Effect of Peripherally Presented Visual Signals on Pilot Performance during Flight Simulation.
Final technical rept. Oct 77-Sep 78,
AEROSPACE MEDICAL RESEARCH LAB WRIGHT-PATTERSON AFB OH
Pagination or Media Count:
Recent theoretical developments have stimulated interest in the development and testing of peripheral vision displays which could be used to monitor the control of aircraft attitude. This study investigated the ability of pilots to attend to peripherally presented attitude information via LED displays while simultaneously engaging in foveal processing of an instrument array during a complex maneuver in flight simulator. Twenty-four pilots were divided into two groups of twelve. One group performed vertical S maneuvers using an LED display that indicated an out-of-tolerance condition in compass heading steady LED. The second group used an LED that provided both out-of-tolerance information and rate-of-error information strobe LED. All pilots were pre-trained to criterion. Both groups performed under each of three display conditions Normal standard round compass dial, Redundant dial and LED, and Peripheral LEDs-only. There were no statistically significant differences between the steady LED display and the strobing LED display. Overall, the results suggest that peripheral displays are at least as effective as compass dials for monitoring purposes, and such displays might prove useful as adjunct training aids with the potential for improving safety.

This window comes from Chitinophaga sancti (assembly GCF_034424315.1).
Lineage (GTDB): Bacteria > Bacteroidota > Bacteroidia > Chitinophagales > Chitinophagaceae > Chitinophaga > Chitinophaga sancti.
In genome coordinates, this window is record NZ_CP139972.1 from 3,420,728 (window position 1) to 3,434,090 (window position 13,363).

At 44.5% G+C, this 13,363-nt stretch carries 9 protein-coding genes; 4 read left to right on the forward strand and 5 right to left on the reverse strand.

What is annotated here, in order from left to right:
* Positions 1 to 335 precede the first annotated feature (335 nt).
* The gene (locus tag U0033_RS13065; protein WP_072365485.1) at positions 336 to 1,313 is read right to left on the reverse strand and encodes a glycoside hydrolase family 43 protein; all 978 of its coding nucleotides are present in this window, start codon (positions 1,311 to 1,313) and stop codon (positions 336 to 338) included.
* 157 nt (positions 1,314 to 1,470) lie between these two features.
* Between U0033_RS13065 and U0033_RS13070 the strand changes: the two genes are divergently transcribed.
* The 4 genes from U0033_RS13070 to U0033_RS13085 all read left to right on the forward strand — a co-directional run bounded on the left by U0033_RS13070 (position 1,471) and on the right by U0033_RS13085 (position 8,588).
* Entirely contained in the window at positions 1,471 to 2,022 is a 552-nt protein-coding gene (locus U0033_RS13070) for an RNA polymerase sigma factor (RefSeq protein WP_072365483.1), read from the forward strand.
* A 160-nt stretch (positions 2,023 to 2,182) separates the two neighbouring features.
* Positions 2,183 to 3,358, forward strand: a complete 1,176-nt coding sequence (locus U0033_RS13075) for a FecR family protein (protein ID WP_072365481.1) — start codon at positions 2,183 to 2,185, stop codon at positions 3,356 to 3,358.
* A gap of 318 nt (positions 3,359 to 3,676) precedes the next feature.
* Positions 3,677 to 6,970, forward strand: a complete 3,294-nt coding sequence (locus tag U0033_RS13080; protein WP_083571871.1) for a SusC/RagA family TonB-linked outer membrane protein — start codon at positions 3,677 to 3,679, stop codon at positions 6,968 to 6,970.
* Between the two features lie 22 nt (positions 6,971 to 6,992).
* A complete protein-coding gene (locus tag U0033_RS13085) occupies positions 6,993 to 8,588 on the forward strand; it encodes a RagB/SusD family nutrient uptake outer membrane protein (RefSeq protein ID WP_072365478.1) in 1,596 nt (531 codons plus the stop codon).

- Personnel Management and Labor Relations
- Human Factors Engineering and Man Machine Systems